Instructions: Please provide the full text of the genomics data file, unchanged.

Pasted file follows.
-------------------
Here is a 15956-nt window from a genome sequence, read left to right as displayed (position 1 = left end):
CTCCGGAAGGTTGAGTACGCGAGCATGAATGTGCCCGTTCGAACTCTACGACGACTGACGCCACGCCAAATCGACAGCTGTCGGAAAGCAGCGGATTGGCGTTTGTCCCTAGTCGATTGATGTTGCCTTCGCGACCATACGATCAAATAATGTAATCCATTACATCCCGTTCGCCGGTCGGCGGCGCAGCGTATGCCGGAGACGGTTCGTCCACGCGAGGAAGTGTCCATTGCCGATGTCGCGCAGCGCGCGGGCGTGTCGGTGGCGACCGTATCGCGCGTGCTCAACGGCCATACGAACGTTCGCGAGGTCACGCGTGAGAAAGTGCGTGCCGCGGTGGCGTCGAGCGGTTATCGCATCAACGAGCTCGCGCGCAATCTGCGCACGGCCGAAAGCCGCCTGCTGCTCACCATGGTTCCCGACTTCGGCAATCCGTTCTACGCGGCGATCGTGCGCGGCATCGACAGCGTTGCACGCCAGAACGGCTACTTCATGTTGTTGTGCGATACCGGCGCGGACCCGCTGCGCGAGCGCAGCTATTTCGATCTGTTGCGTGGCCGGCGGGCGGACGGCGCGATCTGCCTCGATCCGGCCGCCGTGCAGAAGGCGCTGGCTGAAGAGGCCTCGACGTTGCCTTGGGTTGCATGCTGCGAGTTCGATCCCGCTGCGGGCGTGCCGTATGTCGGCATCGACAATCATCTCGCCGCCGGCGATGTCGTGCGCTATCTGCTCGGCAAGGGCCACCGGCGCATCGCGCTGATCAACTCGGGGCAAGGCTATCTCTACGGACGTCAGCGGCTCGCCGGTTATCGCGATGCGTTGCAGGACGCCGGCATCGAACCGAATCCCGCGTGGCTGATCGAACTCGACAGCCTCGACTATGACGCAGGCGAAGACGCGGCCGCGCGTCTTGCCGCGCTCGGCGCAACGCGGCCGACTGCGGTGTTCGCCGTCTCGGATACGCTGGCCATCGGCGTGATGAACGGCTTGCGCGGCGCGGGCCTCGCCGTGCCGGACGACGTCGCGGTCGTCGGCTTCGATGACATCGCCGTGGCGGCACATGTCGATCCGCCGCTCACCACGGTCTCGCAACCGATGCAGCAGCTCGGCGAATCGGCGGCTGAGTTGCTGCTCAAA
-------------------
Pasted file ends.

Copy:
Here is a 15956-nt window from a genome sequence, read left to right as displayed (position 1 = left end):
CTCCGGAAGGTTGAGTACGCGAGCATGAATGTGCCCGTTCGAACTCTACGACGACTGACGCCACGCCAAATCGACAGCTGTCGGAAAGCAGCGGATTGGCGTTTGTCCCTAGTCGATTGATGTTGCCTTCGCGACCATACGATCAAATAATGTAATCCATTACATCCCGTTCGCCGGTCGGCGGCGCAGCGTATGCCGGAGACGGTTCGTCCACGCGAGGAAGTGTCCATTGCCGATGTCGCGCAGCGCGCGGGCGTGTCGGTGGCGACCGTATCGCGCGTGCTCAACGGCCATACGAACGTTCGCGAGGTCACGCGTGAGAAAGTGCGTGCCGCGGTGGCGTCGAGCGGTTATCGCATCAACGAGCTCGCGCGCAATCTGCGCACGGCCGAAAGCCGCCTGCTGCTCACCATGGTTCCCGACTTCGGCAATCCGTTCTACGCGGCGATCGTGCGCGGCATCGACAGCGTTGCACGCCAGAACGGCTACTTCATGTTGTTGTGCGATACCGGCGCGGACCCGCTGCGCGAGCGCAGCTATTTCGATCTGTTGCGTGGCCGGCGGGCGGACGGCGCGATCTGCCTCGATCCGGCCGCCGTGCAGAAGGCGCTGGCTGAAGAGGCCTCGACGTTGCCTTGGGTTGCATGCTGCGAGTTCGATCCCGCTGCGGGCGTGCCGTATGTCGGCATCGACAATCATCTCGCCGCCGGCGATGTCGTGCGCTATCTGCTCGGCAAGGGCCACCGGCGCATCGCGCTGATCAACTCGGGGCAAGGCTATCTCTACGGACGTCAGCGGCTCGCCGGTTATCGCGATGCGTTGCAGGACGCCGGCATCGAACCGAATCCCGCGTGGCTGATCGAACTCGACAGCCTCGACTATGACGCAGGCGAAGACGCGGCCGCGCGTCTTGCCGCGCTCGGCGCAACGCGGCCGACTGCGGTGTTCGCCGTCTCGGATACGCTGGCCATCGGCGTGATGAACGGCTTGCGCGGCGCGGGCCTCGCCGTGCCGGACGACGTCGCGGTCGTCGGCTTCGATGACATCGCCGTGGCGGCACATGTCGATCCGCCGCTCACCACGGTCTCGCAACCGATGCAGCAGCTCGGCGAATCGGCGGCTGAGTTGCTGCTCAAA